Anderson Valley's fall weather was just too dry and sunny for a couple of years and to the dismay of Navarro dessert lovers we were unable to produce much late harvest wine. On October 13, 2004 the vineyard crew made an initial pass through the main field of Riesling selecting out clusters shriveled with the noble rot. The next day we discovered that mounds of leaves had blown off during the night in the lower rows and birds were beating us to the booty. We decided to pick un-rotted clusters for dry wine. The warmer upper portion of the vineyard still had good canopy so we crossed our fingers and let it hang. On October 25 we revisited. Skilled pickers again painstakingly selected only those clusters that had shriveled in the ensuing twelve days. A major storm was predicted for November 1 so right before it hit the weary crew made a third and final pass harvesting the fruit that was infected with botrytis but hadn't had time to shrivel. Each picking was fermented as a separate lot.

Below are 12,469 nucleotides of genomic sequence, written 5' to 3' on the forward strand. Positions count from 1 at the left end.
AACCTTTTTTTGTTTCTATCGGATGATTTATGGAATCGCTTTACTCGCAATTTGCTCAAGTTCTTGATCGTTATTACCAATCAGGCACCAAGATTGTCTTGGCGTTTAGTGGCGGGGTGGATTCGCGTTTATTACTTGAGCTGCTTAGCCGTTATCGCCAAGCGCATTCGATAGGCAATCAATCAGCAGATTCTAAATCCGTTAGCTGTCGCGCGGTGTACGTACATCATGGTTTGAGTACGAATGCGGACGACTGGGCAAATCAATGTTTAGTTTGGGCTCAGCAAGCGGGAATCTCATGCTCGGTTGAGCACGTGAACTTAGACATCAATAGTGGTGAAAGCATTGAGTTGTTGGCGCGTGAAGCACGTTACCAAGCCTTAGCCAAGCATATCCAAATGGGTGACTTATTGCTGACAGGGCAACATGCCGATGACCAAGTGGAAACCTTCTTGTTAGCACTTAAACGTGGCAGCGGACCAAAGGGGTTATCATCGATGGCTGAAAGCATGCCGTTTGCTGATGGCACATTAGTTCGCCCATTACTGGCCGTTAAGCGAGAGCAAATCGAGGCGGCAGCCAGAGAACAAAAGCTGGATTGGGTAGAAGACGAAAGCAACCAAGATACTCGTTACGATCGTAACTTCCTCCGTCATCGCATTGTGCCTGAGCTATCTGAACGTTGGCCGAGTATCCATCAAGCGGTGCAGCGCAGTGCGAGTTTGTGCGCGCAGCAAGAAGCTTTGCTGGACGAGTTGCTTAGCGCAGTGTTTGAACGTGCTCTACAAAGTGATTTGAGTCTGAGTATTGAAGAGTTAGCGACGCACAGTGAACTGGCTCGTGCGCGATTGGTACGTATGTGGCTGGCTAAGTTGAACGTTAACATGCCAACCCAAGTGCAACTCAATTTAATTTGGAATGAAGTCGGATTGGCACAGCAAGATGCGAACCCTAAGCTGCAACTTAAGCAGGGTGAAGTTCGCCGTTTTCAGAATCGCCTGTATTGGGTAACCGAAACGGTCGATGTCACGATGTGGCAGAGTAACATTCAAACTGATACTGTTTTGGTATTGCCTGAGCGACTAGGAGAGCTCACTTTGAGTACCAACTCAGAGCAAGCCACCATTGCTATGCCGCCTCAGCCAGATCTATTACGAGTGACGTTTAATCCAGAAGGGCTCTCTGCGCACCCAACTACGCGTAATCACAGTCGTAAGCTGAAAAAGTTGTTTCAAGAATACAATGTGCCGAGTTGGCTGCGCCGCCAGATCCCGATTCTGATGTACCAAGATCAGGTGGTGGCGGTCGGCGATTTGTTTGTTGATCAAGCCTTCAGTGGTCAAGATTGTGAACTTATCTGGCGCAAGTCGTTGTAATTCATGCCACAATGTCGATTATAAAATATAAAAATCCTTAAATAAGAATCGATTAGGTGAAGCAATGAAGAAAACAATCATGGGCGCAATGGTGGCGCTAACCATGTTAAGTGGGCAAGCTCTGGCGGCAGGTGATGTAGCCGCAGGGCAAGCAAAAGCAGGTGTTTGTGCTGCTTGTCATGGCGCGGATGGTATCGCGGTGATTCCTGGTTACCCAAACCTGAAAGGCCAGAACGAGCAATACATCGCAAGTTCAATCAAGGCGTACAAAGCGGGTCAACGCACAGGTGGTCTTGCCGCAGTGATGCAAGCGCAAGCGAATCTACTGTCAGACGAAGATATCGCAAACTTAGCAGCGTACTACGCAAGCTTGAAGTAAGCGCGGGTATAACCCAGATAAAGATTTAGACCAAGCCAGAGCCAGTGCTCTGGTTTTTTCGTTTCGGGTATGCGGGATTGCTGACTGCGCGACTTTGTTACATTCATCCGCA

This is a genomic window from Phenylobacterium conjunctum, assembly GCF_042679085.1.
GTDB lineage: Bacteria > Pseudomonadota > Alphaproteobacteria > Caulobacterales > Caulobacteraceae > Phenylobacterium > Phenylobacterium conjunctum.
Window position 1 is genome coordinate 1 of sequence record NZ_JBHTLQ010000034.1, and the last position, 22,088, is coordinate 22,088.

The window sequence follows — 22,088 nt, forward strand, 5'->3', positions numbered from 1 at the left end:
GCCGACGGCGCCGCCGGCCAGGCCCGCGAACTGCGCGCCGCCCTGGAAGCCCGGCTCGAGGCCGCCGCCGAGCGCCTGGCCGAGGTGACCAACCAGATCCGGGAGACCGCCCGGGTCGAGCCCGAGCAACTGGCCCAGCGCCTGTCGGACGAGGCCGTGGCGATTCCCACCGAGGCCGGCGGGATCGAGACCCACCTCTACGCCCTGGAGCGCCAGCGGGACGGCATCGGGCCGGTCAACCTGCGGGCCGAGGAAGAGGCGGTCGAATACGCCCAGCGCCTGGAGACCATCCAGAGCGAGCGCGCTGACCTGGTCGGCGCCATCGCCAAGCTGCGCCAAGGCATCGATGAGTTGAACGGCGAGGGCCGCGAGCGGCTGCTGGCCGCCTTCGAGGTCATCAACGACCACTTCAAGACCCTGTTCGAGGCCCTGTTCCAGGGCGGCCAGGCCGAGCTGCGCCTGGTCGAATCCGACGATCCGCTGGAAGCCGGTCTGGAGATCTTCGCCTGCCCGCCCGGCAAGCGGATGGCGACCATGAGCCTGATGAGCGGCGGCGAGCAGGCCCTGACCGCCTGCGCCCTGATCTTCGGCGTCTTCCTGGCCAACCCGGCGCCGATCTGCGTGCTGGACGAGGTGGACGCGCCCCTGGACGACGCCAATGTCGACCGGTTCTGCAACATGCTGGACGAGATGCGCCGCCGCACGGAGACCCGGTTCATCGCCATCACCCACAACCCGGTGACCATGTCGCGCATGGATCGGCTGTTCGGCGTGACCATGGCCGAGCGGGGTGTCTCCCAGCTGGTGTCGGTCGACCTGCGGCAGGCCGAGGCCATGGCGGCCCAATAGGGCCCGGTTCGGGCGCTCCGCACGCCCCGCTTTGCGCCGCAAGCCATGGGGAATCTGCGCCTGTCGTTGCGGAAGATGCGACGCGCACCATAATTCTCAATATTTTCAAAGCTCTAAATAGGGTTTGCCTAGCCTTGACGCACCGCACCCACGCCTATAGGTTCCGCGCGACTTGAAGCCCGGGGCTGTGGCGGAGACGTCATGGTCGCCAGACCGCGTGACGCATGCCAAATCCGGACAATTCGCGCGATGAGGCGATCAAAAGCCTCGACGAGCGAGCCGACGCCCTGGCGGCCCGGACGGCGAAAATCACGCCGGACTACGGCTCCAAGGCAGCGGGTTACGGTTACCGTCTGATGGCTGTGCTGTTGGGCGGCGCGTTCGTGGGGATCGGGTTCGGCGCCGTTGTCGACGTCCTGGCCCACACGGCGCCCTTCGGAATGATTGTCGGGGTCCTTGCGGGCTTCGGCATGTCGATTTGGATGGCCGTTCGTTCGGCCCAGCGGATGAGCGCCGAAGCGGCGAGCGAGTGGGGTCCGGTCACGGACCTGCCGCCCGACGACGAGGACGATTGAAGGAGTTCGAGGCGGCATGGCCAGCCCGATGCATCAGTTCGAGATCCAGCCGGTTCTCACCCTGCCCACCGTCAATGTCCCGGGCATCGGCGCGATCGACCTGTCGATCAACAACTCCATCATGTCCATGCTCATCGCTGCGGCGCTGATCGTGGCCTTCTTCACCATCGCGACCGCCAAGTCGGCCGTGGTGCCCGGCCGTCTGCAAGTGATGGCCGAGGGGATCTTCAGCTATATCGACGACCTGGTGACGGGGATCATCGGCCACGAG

In 2004 Sarah is sniffing some preliminary botrytis in the clusters. A sensitive nose is the best way to insure that no vinegar rot is mixed in with the noble rot.
Jim lets it all hang out when he samples a voluptuous dessert wine.
Although it is counter-intuitive, the Late Harvest was picked after the Cluster Select Late Harvest. The juice from the final picking yielded 27% sugar. The berries were packed with honey-dried apricot-pineapple flavors from the botrytis but there was little shrivel. The Cluster Select grapes measured a whopping 38 degrees Brix from the October selections; it is concentrated and ambrosial with a tart, sassy finish. Get the pumpkin pie ready. Double Gold medal winner.
Simon surveys the oldest Riesling vineyard in Anderson Valley which is about 5 acres. We harvested 9.3 tons of rotted fruit and 4.3 tons of un-rotted fruit from the entire field, averaging only 2.69 tons per acre.